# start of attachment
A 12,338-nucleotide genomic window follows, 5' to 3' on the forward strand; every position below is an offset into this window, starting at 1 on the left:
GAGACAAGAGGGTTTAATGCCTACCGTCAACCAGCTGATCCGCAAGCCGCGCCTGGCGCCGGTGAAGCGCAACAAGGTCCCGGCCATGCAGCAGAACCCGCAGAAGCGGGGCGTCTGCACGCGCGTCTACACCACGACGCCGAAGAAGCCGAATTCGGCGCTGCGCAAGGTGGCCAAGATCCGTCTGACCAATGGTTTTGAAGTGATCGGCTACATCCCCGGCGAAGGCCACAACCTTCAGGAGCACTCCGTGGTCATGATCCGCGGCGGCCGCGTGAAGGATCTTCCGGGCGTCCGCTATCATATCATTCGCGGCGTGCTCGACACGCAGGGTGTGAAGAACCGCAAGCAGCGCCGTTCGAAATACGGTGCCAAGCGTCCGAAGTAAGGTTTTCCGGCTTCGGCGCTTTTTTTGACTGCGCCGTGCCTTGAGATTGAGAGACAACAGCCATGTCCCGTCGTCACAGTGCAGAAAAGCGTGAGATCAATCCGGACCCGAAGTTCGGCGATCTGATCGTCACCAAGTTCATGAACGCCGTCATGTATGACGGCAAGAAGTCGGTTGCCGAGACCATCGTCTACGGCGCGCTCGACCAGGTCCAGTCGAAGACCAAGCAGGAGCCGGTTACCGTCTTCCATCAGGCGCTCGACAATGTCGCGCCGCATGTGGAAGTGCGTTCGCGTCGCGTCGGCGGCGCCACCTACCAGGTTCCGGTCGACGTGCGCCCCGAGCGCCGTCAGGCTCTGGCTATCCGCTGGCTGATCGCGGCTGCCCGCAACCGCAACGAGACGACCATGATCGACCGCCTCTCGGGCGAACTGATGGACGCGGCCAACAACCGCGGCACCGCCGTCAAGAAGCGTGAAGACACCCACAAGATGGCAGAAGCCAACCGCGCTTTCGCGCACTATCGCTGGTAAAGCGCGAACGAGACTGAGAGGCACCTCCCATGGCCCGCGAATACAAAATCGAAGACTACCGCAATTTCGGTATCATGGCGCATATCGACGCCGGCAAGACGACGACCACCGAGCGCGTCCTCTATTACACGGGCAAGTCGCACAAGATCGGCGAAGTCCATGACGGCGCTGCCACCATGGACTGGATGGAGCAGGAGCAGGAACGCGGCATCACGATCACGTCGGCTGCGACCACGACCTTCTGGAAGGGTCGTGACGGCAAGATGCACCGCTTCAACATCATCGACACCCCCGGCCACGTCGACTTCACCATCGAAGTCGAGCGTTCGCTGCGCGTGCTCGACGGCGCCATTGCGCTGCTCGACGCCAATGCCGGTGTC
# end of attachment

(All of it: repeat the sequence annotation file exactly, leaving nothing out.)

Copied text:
A 12,338-nucleotide genomic window follows, 5' to 3' on the forward strand; every position below is an offset into this window, starting at 1 on the left:
GAGACAAGAGGGTTTAATGCCTACCGTCAACCAGCTGATCCGCAAGCCGCGCCTGGCGCCGGTGAAGCGCAACAAGGTCCCGGCCATGCAGCAGAACCCGCAGAAGCGGGGCGTCTGCACGCGCGTCTACACCACGACGCCGAAGAAGCCGAATTCGGCGCTGCGCAAGGTGGCCAAGATCCGTCTGACCAATGGTTTTGAAGTGATCGGCTACATCCCCGGCGAAGGCCACAACCTTCAGGAGCACTCCGTGGTCATGATCCGCGGCGGCCGCGTGAAGGATCTTCCGGGCGTCCGCTATCATATCATTCGCGGCGTGCTCGACACGCAGGGTGTGAAGAACCGCAAGCAGCGCCGTTCGAAATACGGTGCCAAGCGTCCGAAGTAAGGTTTTCCGGCTTCGGCGCTTTTTTTGACTGCGCCGTGCCTTGAGATTGAGAGACAACAGCCATGTCCCGTCGTCACAGTGCAGAAAAGCGTGAGATCAATCCGGACCCGAAGTTCGGCGATCTGATCGTCACCAAGTTCATGAACGCCGTCATGTATGACGGCAAGAAGTCGGTTGCCGAGACCATCGTCTACGGCGCGCTCGACCAGGTCCAGTCGAAGACCAAGCAGGAGCCGGTTACCGTCTTCCATCAGGCGCTCGACAATGTCGCGCCGCATGTGGAAGTGCGTTCGCGTCGCGTCGGCGGCGCCACCTACCAGGTTCCGGTCGACGTGCGCCCCGAGCGCCGTCAGGCTCTGGCTATCCGCTGGCTGATCGCGGCTGCCCGCAACCGCAACGAGACGACCATGATCGACCGCCTCTCGGGCGAACTGATGGACGCGGCCAACAACCGCGGCACCGCCGTCAAGAAGCGTGAAGACACCCACAAGATGGCAGAAGCCAACCGCGCTTTCGCGCACTATCGCTGGTAAAGCGCGAACGAGACTGAGAGGCACCTCCCATGGCCCGCGAATACAAAATCGAAGACTACCGCAATTTCGGTATCATGGCGCATATCGACGCCGGCAAGACGACGACCACCGAGCGCGTCCTCTATTACACGGGCAAGTCGCACAAGATCGGCGAAGTCCATGACGGCGCTGCCACCATGGACTGGATGGAGCAGGAGCAGGAACGCGGCATCACGATCACGTCGGCTGCGACCACGACCTTCTGGAAGGGTCGTGACGGCAAGATGCACCGCTTCAACATCATCGACACCCCCGGCCACGTCGACTTCACCATCGAAGTCGAGCGTTCGCTGCGCGTGCTCGACGGCGCCATTGCGCTGCTCGACGCCAATGCCGGTGTC